(KABUL, Afghanistan) — Over one month into Taliban control of Afghanistan, fears for women’s and girl’s rights and education have only grown — fueled further Tuesday by a top Taliban official’s comments that “women will not be allowed to come to universities or work.”
The tweets from the Taliban-appointed chancellor of Kabul University set off a fresh firestorm, prompting a clarification and a complaint about media coverage, before the outspoken chancellor deleted his Twitter account.
It’s a strange episode that says as much about the Taliban’s acute awareness of international perceptions as it does about what the future of Taliban rule holds for half of Afghanistan’s nearly 40 million people — its women and girls.
While the U.S. and other Western countries have called on the Taliban to respect women’s and girls’ rights, especially access to education, the Taliban have already taken steps to restrict them, including announcing earlier this month that certain subjects may be off limits and female students would be barred from studying with males. That could mean they’ll be excluded entirely, given the limited resources at Afghanistan’s schools and universities.
Already, the militant group has named an all-male cabinet and prohibited women from returning to work, saying there were security concerns that temporarily prevented it. A handful of women-led protests against Taliban rules have faced violent crackdowns in Kabul and other cities.
When the Taliban controlled Afghanistan from 1996 to 2001, they largely barred women and girls from public life without a male relative and excluded them from schools and universities entirely.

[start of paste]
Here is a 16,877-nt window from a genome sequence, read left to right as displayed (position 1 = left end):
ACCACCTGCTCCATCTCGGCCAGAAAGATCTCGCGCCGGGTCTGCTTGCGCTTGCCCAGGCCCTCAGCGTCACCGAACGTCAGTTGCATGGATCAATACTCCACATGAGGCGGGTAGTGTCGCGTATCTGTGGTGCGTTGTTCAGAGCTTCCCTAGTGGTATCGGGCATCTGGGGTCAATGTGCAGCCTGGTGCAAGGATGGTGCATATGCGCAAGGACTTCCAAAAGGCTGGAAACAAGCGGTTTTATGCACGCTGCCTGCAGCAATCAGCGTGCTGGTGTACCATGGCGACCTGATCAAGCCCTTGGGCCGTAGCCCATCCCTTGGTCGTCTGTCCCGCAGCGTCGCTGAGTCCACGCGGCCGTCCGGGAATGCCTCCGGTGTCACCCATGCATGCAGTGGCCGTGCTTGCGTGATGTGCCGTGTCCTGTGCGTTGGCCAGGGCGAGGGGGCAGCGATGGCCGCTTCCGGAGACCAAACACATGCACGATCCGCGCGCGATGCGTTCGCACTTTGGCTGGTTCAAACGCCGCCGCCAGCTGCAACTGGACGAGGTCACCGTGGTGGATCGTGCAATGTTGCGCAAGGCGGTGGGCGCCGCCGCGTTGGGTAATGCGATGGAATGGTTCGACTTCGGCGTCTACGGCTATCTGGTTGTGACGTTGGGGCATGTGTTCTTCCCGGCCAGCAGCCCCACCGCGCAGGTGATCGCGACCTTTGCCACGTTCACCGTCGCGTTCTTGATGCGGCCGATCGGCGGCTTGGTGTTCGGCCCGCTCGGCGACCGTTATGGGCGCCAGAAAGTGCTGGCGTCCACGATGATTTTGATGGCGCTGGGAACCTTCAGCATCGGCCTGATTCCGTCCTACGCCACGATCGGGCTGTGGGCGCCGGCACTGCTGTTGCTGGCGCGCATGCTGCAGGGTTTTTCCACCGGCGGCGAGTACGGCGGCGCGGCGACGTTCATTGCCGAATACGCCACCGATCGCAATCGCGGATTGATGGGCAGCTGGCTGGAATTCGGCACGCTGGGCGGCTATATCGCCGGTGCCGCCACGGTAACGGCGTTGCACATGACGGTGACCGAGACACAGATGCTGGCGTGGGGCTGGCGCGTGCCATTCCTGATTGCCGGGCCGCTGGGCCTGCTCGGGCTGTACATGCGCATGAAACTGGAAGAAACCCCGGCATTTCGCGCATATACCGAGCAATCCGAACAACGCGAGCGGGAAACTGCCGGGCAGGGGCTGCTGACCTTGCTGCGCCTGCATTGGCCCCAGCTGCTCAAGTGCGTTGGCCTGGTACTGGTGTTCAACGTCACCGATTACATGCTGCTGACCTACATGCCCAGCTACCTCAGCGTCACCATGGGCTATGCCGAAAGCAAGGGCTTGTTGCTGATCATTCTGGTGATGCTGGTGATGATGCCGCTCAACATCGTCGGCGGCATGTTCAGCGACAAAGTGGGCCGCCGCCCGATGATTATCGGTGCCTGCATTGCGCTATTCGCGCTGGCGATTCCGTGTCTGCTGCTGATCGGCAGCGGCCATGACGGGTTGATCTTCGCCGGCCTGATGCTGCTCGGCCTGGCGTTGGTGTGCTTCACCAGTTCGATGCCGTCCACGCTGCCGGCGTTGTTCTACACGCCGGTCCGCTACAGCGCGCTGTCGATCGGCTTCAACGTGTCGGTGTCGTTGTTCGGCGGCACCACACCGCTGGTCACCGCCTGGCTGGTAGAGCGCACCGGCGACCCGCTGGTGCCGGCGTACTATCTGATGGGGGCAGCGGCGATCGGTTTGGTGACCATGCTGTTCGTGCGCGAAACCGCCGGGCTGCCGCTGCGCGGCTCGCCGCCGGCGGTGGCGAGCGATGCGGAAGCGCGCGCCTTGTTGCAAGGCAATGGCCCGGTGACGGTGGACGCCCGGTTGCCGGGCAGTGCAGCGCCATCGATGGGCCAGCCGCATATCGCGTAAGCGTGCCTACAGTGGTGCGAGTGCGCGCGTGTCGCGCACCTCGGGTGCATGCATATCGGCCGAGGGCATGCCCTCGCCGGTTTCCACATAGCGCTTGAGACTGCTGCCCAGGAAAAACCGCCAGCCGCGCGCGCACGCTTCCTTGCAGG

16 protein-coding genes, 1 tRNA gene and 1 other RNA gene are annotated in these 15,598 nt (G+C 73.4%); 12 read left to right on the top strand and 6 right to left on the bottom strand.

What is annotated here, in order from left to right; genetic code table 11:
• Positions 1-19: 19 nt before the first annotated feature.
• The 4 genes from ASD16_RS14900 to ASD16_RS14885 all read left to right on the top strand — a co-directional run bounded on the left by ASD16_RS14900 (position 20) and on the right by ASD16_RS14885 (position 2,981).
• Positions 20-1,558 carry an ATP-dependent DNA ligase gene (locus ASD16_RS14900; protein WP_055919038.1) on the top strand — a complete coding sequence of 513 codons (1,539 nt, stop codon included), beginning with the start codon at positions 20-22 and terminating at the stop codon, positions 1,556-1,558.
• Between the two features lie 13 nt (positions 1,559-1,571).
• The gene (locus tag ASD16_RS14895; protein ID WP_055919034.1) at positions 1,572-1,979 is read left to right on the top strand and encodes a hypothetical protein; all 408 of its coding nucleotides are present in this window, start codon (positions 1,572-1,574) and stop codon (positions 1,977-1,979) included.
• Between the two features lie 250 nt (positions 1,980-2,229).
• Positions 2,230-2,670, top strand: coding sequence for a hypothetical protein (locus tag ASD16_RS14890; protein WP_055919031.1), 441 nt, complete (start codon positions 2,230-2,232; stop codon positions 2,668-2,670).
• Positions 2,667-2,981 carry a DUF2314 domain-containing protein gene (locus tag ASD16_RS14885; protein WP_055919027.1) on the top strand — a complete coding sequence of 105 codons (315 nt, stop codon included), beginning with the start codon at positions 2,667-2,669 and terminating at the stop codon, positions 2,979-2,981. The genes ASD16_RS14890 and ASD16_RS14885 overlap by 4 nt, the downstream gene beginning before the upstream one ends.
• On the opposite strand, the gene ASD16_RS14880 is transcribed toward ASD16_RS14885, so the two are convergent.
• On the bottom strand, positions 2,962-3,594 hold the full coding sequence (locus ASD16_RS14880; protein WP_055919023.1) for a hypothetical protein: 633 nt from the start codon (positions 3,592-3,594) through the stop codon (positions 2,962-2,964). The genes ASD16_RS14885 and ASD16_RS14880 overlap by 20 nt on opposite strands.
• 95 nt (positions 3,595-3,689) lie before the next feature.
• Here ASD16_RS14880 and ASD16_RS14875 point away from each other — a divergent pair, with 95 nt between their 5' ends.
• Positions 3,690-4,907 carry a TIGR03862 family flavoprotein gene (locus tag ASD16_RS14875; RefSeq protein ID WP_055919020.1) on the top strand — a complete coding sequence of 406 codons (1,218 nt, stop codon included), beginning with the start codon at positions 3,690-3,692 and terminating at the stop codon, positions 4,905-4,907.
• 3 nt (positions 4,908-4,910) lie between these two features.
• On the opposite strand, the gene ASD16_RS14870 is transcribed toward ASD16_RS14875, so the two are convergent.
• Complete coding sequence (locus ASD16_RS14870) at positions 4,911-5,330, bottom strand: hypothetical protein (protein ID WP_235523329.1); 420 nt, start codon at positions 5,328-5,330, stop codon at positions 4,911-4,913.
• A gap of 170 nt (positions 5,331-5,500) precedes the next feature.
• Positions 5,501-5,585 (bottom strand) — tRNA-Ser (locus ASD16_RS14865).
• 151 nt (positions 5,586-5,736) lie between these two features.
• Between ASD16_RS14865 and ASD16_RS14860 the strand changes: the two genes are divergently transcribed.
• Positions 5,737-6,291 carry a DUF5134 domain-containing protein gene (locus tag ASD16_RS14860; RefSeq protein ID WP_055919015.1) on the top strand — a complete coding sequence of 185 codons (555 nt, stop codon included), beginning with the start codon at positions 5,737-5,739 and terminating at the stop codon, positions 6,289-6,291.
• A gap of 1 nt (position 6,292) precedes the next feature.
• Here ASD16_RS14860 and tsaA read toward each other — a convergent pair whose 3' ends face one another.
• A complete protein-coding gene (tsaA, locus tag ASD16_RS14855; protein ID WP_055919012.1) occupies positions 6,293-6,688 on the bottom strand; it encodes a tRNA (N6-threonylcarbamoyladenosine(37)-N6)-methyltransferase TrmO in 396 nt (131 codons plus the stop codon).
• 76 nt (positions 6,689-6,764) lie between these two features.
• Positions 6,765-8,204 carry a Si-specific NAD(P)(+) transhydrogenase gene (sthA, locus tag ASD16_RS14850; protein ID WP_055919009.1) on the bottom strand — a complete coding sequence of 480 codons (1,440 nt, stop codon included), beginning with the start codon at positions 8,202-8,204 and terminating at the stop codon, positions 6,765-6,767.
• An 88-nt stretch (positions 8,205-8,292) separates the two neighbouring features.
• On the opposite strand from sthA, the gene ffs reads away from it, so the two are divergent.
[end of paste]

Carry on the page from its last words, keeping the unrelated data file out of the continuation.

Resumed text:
Kabul University chancellor Mohammad Ashraf Ghairat suggested a return to that policy Tuesday, tweeting, “As long as a real Islamic environment is not provided for all, women will not be allowed to come to universities or work. Islam first.”
After media outlets reported on his comments, he issued a second tweet, criticizing the New York Times in particular for what he called a “bad misunderstanding” of his comments.
“I haven’t said that we will never allow women to attend universities or go to work, I meant that until we create an Islamic environment, women will have to stay at home. We work hard to create safe Islamic environment soon,” wrote the 34-year old, who was named to his role earlier this month.
Hours later, his Twitter account was deleted entirely.
Zabihullah Mujahid, the Taliban’s chief spokesperson, spun Ghairat’s statement, seemingly keen to ease Western concerns about women’s education, even without denying it was true.
“It might be his own personal view,” Mujahid told the New York Times, according to the paper, which added that he would not give assurances about when the ban on women would be lifted. He only said the militant group was working on a “safer transportation system and an environment where female students are protected.”
Asked about Ghairat’s comments, a State Department spokesperson told ABC News, “Any government should demonstrate respect for and inclusion of women and girls, in all their diversity, including supporting their education. Equal access to higher education on the basis of merit for all individuals is one of the principles codified in the Universal Declaration of Human Rights.”
But it’s unclear what steps the U.S. or other government would be willing to take to ensure that equal access. The spokesperson didn’t address that issue, saying instead in their statement the U.S. “will continue to support Afghan women and girls.”
The Taliban is already under heavy international sanctions, and the former Afghan government’s U.S. assets, worth billions of dollars, remain frozen by the U.S., while the World Bank and International Monetary Fund suspended funding.
There’s growing pressure from Taliban leaders as well as some Afghan civilians to release those funds as the country’s economy teeters on collapse and millions are desperate for international aid.
During the U.S. mission in Afghanistan, there were enormous gains for women and girls, especially in education. The female literacy rate nearly doubled in a decade to 30% in 2018, according to a UNESCO report this year, and the number of girls in school went from nearly zero in 2001 to 2.5 million in 2018, making up nearly half of all primary students.
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